Rithvik Marri1, Harini Rao2, Diana S Osorio1, Jonathan L Finlay1
1 Division of Pediatric Hematology/Oncology, Nationwide Children’s Hospital, The Ohio State University, USA
2 Children’s Hospital of New Jersey, Newark Beth Israel Medical Center, USA
Corresponding author: Diana S Osorio, Division of Pediatric Hematology/Oncology, Nationwide Children’s Hospital, The Ohio State University, Columbus, Ohio, USA
Received: December 11, 2018
Published: January 17, 2019
Background: Hearing impairment and tinnitus are forgotten features of Parinaud Syndrome originally discussed by Henri Parinaud in 1886.
Methods: A retrospective case series of 3 patients who presented with pineal region germinomas and hearing loss.
Results: A 15 years old male presented with morning headaches, blurred vision, bilateral papilledema, failure of upward gaze, bilateral tinnitus and decreased hearing acuity. Post-operatively, his tinnitus disappeared completely and his hearing normalized within one week. A 16 years old male presented with complete left-sided hearing impairment with cranial nerve III palsy, right eye ptosis and worsening right-sided hearing loss; he had minimal recovery of his hearing after therapy. A 46 years old with a recurrent germinoma presented with hydrocephalus, bilateral ophthalmoplegia and hearing loss; his hearing loss improved after surgical resection.
Conclusion: These case reports serve as a reminder that hearing loss can also be a component of Parinaud Syndrome.
Keywords: Hearing loss; Pineal region tumor; Germinoma; Germ cell tumor; Tinnitus; Parinaud Syndrome
Henri Parinaud was a French ophthalmologist and neurologist who in 1886 famously described a syndrome in patients with upward gaze paralysis, convergence nystagmus, accommodation paralysis and dilated pupils, some of which he thought were associated with a central lesion. He also described patients with hearing loss in association with this constellation of signs and symptoms, and he was “more disposed to believe that the troubles of hearing and of vision arise from the same central lesion . He concluded by suggesting that “the lesion, instead of directly attacking the bulbo-pontal nuclei, is situated in a neighboring centre, which acts immediately upon them, and it appears that this centre may be the tubercula quadrigemina .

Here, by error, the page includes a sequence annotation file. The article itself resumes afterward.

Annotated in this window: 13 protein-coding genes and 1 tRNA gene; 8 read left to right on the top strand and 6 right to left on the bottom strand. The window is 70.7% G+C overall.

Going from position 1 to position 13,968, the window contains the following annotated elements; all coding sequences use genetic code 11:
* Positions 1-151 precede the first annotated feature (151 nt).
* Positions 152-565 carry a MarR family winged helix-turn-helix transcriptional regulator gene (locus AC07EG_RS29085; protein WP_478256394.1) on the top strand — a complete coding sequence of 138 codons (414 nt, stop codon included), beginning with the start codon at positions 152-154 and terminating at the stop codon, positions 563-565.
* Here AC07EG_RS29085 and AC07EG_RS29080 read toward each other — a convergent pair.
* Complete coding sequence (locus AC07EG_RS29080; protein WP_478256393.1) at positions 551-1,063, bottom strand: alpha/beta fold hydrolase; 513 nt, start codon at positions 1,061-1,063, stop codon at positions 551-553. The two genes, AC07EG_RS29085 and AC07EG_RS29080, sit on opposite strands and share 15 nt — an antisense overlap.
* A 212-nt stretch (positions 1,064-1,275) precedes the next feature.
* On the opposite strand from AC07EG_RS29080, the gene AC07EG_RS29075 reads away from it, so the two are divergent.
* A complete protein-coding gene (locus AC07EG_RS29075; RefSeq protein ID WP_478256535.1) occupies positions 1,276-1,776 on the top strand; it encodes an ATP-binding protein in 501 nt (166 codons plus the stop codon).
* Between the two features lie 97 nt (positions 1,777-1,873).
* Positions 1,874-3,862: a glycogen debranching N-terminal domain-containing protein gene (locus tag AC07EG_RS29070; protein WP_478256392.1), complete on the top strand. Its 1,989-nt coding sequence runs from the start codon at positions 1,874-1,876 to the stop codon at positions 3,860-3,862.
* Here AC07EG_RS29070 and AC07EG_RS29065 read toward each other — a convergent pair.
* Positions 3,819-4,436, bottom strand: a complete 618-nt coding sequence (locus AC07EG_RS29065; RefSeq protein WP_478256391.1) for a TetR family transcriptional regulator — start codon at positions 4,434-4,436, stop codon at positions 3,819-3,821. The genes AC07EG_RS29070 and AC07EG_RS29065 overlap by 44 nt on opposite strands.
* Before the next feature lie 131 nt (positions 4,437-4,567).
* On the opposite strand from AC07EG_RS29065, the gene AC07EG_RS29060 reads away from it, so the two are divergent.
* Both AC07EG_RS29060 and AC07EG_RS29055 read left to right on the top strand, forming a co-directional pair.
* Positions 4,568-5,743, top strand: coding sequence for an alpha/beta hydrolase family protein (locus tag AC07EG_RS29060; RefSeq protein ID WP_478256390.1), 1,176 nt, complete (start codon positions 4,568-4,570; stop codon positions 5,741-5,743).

Posner and Horrax (1945) noted that central deafness is a frequent symptom of pineal tumors concomitant with limitations of ocular conjugate upward movement . However, Parinaud’s Syndrome has since been defined in several publications with the specific inclusion of upward gaze paralysis, ignoring hearing dysfunction [3-5]. Cogan (1964) defined the syndrome as vertical upward gaze paralysis combined with paralysis of convergence and pupillary areflexia . Biemond (1979) suggested that the syndrome should be defined as paralysis of upward gaze with pupillary disturbances and sometimes absent convergence . Mumenthaler (1979) defined Parinaud syndrome as paralysis of vertical upward gaze, weakness of convergence, and abolished pupillary reaction to light .
The three cases below describe our individual experience with patients who presented with significant hearing impairment concomitant with other symptoms indicative of Parinaud syndrome, as originally defined.
A 15 years old Indonesian male presented with morning headaches over several months, associated with emesis, blurred vision, bilateral papilledema, failure of upward gaze, bilateral tinnitus and decreased hearing acuity. His brain and spine magnetic resonance imaging (MRI) revealed a large posterior third ventricular mass without intracranial or spinal leptomeningeal spread, and a ventriculo-peritoneal shunt was placed in Singapore. Both his serum and cerebrospinal fluid (CSF) alpha-fetoprotein (AFP), and beta-human chorionic gonadotropin (HCGβ) were reportedly normal, leading to a presumptive diagnosis of pineoblastoma. Upon transfer to Los Angeles for further management, magnetic resonance spectroscopy demonstrated a markedly elevated lipid peak with no elevations in n-acetyl-aspartate (NAA), choline or creatine, typical of pure germinoma. His sensorineural hearing loss was confirmed bilaterally and a gross total resection was performed with histopathological confirmation of pure germinoma by both light microscopy and comprehensive immunohistochemical staining. His repeat lumbar CSF and serum tumor markers were normal. Post-operatively, his tinnitus disappeared completely and his hearing normalized, both within one week. He was enrolled onto a North American Children’s Oncology Group (COG) protocol and received 4 cycles of carboplatin and etoposide followed by ventricular field (18Gy) irradiation with primary site boost (30Gy). He is now greater than 4.5 years from initial diagnosis without evidence of residual or recurrent tumor, and with normal hearing.